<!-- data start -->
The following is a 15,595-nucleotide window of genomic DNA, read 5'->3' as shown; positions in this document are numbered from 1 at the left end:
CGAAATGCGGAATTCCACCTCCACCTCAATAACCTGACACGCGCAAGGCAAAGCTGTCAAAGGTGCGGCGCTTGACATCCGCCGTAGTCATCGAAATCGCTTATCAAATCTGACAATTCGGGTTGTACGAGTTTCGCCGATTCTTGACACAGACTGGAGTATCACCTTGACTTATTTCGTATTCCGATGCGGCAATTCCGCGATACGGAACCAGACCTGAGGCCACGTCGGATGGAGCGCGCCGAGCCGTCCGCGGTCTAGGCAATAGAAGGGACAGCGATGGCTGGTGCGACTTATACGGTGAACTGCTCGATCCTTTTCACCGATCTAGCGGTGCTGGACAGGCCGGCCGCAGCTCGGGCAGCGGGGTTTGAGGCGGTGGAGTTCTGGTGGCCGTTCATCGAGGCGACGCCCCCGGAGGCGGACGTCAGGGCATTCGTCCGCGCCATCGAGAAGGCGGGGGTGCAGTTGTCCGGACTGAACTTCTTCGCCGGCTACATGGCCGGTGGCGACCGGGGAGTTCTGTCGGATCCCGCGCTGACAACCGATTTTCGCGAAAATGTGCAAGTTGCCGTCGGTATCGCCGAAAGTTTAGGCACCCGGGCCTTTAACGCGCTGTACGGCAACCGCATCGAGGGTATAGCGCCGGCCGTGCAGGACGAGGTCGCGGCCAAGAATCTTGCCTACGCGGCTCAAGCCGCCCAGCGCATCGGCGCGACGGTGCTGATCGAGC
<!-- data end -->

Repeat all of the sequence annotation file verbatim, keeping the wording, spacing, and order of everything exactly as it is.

The following is a 15,595-nucleotide window of genomic DNA, read 5'->3' as shown; positions in this document are numbered from 1 at the left end:
CGAAATGCGGAATTCCACCTCCACCTCAATAACCTGACACGCGCAAGGCAAAGCTGTCAAAGGTGCGGCGCTTGACATCCGCCGTAGTCATCGAAATCGCTTATCAAATCTGACAATTCGGGTTGTACGAGTTTCGCCGATTCTTGACACAGACTGGAGTATCACCTTGACTTATTTCGTATTCCGATGCGGCAATTCCGCGATACGGAACCAGACCTGAGGCCACGTCGGATGGAGCGCGCCGAGCCGTCCGCGGTCTAGGCAATAGAAGGGACAGCGATGGCTGGTGCGACTTATACGGTGAACTGCTCGATCCTTTTCACCGATCTAGCGGTGCTGGACAGGCCGGCCGCAGCTCGGGCAGCGGGGTTTGAGGCGGTGGAGTTCTGGTGGCCGTTCATCGAGGCGACGCCCCCGGAGGCGGACGTCAGGGCATTCGTCCGCGCCATCGAGAAGGCGGGGGTGCAGTTGTCCGGACTGAACTTCTTCGCCGGCTACATGGCCGGTGGCGACCGGGGAGTTCTGTCGGATCCCGCGCTGACAACCGATTTTCGCGAAAATGTGCAAGTTGCCGTCGGTATCGCCGAAAGTTTAGGCACCCGGGCCTTTAACGCGCTGTACGGCAACCGCATCGAGGGTATAGCGCCGGCCGTGCAGGACGAGGTCGCGGCCAAGAATCTTGCCTACGCGGCTCAAGCCGCCCAGCGCATCGGCGCGACGGTGCTGATCGAGC